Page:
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Tuesday, November 16, 2010

Highway Guilt Trip

Component to my new book A Wild Introduction


“And if that’s what you believe, that’s what you believe. What you’re doing is trying to put a definite on something that is entirely open to interpretation."

"You're saying the afterlife is open to interpretation? C'mon.."

"Aw hell, it aint just God, you know. We are swimming in specters, clawing through ghosts."

"Now, I don't know what you think this is sir but WRTO is a radio station that cherishes the gospel, cherishes the satisfaction that, after life, good Christians will join their savior Jesus Christ in Heaven ... I don't like where this is going. Good day to you sir and God Bless...Next caller, Mary in Menasha. How you doin hun? Welcome to Words Of Worship."

"Hi Jim. Now my sister Celia has been seeing this man down in Rockford, there's something evil stirring in that city, let me tell you..."


George Thurston turned off the radio and drove down south from Marietta. His son’s Matty and Chuck rode in the back seat. They didn’t speak. Matty thumbed a few Lego’s his mother had given him. There was a red one and a blue one but they weren’t put together. He rolled them in his hand.

Chuck stared out the window of the Eldorado and watched the northern hills and Valleys rise and fall, the earth stabbed neatly with windmills and silos. He was the quieter of the two boys. He spoke when spoken to. The sun was falling.

It would have already been dark if George hadn’t insisted that he and the boys head home. It was always hard to leave his mother’s house but George understood. She had started the whole deal; him the kids, the houses , the car, the kisses and misses and everything. Since the divorce he watched his mother's expressions fight themselves as he and the boys would leave the house and head home. He saw her hide her pity for his solitary life. She would smile and make a joke but the edges were there, George could see them.

He didn’t worry about his own driving; he worried about other drivers and galloping deer busting through the windshield.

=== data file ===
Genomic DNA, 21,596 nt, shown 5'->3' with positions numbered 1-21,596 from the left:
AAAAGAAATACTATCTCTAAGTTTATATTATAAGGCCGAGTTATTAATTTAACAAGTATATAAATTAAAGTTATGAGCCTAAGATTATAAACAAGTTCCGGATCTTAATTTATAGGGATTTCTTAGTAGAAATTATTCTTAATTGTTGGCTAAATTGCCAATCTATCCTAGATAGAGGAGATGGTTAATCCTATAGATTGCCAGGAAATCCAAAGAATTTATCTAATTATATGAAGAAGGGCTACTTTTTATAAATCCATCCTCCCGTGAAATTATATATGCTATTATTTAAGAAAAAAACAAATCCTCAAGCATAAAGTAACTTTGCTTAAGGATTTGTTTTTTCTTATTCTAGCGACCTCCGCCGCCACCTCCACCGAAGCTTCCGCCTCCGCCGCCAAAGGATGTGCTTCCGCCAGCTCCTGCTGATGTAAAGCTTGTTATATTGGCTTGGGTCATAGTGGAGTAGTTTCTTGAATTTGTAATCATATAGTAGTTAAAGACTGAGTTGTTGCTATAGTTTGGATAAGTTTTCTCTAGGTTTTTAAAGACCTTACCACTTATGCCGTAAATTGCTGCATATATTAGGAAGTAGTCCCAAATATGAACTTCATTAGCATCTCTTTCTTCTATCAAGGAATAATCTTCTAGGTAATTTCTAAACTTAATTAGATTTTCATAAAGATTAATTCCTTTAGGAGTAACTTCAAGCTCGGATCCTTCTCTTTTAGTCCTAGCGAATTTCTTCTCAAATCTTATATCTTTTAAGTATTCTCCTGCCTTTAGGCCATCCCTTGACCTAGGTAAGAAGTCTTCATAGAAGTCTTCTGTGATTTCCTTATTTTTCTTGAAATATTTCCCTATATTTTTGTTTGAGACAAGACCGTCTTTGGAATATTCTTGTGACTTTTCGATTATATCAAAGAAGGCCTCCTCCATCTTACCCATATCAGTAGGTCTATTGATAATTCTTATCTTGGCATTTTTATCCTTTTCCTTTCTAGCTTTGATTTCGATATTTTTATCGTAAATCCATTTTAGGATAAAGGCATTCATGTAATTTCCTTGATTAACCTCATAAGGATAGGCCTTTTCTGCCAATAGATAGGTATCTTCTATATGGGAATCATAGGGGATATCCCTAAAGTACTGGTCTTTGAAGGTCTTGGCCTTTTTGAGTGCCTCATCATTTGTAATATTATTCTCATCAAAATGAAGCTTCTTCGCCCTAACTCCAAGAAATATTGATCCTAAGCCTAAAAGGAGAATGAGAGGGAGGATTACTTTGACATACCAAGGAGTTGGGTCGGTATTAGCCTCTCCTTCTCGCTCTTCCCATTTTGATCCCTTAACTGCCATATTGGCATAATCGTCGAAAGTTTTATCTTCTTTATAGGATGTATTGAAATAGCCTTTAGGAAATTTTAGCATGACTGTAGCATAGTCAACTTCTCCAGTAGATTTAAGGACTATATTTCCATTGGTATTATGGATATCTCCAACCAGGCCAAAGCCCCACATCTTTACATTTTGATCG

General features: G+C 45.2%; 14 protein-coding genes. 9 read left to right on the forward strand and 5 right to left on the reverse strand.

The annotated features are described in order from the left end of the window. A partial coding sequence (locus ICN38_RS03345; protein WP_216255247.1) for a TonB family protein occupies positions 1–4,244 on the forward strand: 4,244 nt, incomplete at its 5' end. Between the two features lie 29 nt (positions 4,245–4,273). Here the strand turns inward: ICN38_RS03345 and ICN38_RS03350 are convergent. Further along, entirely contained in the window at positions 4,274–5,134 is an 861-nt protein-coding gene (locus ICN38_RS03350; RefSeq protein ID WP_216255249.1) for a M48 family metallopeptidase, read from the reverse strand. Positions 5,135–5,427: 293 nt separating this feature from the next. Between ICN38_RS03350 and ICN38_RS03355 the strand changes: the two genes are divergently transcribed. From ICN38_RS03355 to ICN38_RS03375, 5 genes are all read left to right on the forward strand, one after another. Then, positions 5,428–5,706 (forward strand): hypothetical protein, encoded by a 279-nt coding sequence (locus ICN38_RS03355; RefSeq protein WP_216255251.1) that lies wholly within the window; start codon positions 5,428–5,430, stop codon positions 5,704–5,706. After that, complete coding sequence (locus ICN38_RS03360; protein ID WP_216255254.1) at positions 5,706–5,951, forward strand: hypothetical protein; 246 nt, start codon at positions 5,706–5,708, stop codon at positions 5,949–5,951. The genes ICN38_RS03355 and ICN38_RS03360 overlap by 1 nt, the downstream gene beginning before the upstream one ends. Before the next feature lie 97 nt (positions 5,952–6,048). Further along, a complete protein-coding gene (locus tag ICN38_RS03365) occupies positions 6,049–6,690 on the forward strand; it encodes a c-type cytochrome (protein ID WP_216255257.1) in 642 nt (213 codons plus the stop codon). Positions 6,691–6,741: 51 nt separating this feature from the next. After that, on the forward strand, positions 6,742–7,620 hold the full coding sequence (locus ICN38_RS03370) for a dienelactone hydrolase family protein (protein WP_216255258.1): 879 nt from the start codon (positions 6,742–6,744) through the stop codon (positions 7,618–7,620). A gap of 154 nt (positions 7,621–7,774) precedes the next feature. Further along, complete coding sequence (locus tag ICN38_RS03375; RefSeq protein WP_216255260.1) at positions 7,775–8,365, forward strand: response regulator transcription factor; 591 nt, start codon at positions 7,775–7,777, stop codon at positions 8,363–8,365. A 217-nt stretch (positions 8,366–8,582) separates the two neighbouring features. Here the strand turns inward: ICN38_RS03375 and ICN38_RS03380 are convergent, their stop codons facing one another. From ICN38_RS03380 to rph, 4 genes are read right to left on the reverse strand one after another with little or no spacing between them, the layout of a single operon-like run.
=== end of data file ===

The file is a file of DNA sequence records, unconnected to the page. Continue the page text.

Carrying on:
It happened when George was younger. Twenty years back, he was working in Iowa and drove to meet his parents at his aunts in Cedar Rapids. He was thinking about the cold days spent laying cement at the site of the new plant and the long nights in empty motel rooms.

He was thinking about the woman he met in Atkins and spent the night with in Betram. She was twenty five years older than him and had a kid George's age. Her husband had a heart attack in the drivers seat of his rig a couple years back. So he was dead.

George was driving along that night pondering, and a doe darted out into the road and slammed through his windshield. It didn't come through on his side but its two front legs stuck through the passenger side, kicking the seat, running in place. Lucky for George the road was empty and he was alone with the trapped deer.

He opened the door and walked to the front of the car. The night was a hard cold and the fields were silent. The deer was beating its broken neck and head against the hood. George went to the trunk and got the tire iron and killed the deer. He pulled it off the hood and made it to the next way station. It was a hell of a thanksgiving story.


Today George drove along with his boys in the back seat. They stared and got in each others space and complained and asked a few questions. He used to long for things like being home, having a cold beer, uninterrupted showers, night at the movies, meatloaf, sunday football, saturday fishing and then Jo-Ann split. She found out what he did and left, no questions asked. He wanted to undo it all. That was it, he couldn't long. He wanted to have it all back.

But he did what he did. He knew there was no undoing. She was living with Steve now, he had to split time with the boys. That was that.

Two semi's swam like whales on the highway in front of him. Wind busted against their sides and they buckled and shone in the sunlight. George sped up a little to get around the trucks.

The truck buckled just as they rode along next to it. The trucks trailer detached and toppled onto the Eldorado. It crushed George Thurston and his boys to death.

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